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Its and It's

Commonly Confused Words

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Its and It's

Its (without an apostrophe) is a possessive pronoun, like his or her.

It's (with an apostrophe in front of the s) is a contraction of "it is" or occasionally "it has." The apostrophe in it's is a mark of omission, not possession. (See the usage notes below.)

Also see: A Quiz on Its/It's and Their/There/They're.

Examples:

  • Sal placed the ring back in its box and returned it to the safe.

  • It's a beautiful day in the neighborhood.

  • "It's been a long day," Granny said, "and we're all rather tired."

  • When the landlord asked about this month's rent check, Kim said, "It's on its way."


Usage Notes:

  • "Its is a unique construction because this possessive word quite frequently gets mistaken for its cousin it's. To keep the meanings straight, you need to remember just two things:
    - Possessive pronouns don't have apostrophes.
    - It's is a contraction meaning it is. Try substituting its or it's with it is or it has, and see if the sentence still makes sense. If it doesn't, you know not to use the apostrophe."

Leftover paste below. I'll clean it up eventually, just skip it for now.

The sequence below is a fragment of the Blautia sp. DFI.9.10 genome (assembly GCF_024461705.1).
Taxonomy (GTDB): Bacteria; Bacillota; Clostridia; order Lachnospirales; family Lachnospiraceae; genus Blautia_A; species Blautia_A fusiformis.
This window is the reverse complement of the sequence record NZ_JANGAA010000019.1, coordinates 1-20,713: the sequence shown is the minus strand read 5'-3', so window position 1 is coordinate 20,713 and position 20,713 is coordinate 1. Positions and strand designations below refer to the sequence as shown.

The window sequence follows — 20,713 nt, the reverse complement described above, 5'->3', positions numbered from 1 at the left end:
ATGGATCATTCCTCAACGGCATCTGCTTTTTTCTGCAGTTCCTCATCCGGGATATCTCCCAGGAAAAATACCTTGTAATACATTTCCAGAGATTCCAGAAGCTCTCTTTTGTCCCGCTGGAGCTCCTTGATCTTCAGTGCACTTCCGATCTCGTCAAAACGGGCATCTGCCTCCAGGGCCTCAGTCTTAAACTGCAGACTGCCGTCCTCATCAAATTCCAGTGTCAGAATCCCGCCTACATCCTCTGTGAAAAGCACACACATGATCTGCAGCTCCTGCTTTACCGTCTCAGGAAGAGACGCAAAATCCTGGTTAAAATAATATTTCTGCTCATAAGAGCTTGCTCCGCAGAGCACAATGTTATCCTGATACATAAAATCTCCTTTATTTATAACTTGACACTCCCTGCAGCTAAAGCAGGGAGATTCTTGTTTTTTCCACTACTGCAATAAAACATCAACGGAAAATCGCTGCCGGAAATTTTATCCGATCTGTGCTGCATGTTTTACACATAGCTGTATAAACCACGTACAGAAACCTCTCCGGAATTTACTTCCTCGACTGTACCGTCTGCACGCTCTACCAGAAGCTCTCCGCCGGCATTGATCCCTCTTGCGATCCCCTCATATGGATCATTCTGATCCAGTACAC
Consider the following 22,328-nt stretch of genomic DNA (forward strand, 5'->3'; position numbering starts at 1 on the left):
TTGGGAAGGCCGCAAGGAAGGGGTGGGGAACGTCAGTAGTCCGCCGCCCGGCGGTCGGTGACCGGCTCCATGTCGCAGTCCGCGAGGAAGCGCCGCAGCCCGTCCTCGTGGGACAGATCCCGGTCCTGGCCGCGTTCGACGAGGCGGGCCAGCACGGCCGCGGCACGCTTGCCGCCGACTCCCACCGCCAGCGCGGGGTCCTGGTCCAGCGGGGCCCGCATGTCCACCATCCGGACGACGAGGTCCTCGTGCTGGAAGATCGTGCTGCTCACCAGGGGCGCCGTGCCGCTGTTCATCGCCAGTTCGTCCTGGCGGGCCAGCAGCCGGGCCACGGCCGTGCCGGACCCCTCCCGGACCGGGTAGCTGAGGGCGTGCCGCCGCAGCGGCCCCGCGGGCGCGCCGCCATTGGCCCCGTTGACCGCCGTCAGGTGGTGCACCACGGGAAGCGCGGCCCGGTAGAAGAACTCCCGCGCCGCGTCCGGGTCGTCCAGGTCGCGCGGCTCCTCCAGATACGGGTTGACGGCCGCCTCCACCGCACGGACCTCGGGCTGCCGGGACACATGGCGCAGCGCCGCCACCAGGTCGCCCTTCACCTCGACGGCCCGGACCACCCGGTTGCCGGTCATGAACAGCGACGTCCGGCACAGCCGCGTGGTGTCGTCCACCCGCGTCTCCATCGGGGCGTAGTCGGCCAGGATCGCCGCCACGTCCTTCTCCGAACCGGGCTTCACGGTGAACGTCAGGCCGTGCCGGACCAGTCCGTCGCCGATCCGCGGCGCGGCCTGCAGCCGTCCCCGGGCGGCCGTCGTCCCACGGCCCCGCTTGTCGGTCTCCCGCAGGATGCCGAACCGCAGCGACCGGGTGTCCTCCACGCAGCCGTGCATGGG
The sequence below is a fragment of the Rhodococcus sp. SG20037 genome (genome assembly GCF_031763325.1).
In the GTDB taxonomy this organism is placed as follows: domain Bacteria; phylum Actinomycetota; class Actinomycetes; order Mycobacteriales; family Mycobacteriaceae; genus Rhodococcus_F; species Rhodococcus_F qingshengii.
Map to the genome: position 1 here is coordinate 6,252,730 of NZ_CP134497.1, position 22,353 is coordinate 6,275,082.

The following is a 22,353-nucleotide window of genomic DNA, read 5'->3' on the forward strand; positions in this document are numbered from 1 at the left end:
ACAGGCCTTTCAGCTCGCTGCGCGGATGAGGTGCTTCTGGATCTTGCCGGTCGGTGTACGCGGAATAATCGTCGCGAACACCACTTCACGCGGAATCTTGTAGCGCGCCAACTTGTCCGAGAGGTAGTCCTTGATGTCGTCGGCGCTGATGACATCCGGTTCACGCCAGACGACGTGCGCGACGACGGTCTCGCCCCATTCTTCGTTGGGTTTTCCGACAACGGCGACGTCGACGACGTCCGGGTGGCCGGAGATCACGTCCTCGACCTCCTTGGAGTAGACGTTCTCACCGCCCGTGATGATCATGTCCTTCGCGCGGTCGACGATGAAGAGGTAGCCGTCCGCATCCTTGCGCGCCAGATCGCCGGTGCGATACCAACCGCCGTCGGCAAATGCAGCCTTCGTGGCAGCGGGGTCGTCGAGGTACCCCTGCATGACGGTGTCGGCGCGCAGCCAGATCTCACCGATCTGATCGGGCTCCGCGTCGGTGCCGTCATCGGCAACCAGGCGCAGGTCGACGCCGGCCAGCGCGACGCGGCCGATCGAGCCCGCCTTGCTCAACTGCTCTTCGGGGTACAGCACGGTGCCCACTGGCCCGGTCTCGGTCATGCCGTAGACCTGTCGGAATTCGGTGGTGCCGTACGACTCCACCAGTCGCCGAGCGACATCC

(Lara M. Robbins, Grammar And Style At Your Fingertips. Alpha Books, 2007)


  • "Its without the apostrophe is a possessive pronoun/determiner, pure and simple, as in left the dog on its own. Like the other pronouns in those roles (his, hers etc.), its has no apostrophe. What confuses the issue is the fact that nouns do have apostrophes when they are possessive, as in the dog's breakfast or a baker's dozen, suggesting that it's is the possessive pronoun for it. . . . In fact it's was used interchangeably with its for the possessive pronoun until around 1800, according to the Oxford Dictionary (1989). . . .

    "From its debut in early C19, contracted it's has become increasingly common in everyday writing . . .. It compacts the space occupied by the functional words of the sentence, and like French c'est ('it is') enhances the flow of expository prose."
    (Pam Peters, The Cambridge Guide to English Usage, Cambridge University Press, 2004)

Practice:

(a) Although _____ not yet fall, this tree is already losing _____ leaves.

(b) Either _____ dying, or _____ a sign that cold days are coming soon.

(c) If the tree dies, we'll plant a new one in ____ place.

Answers to Practice Exercises

Glossary of Usage: Index of Commonly Confused Words

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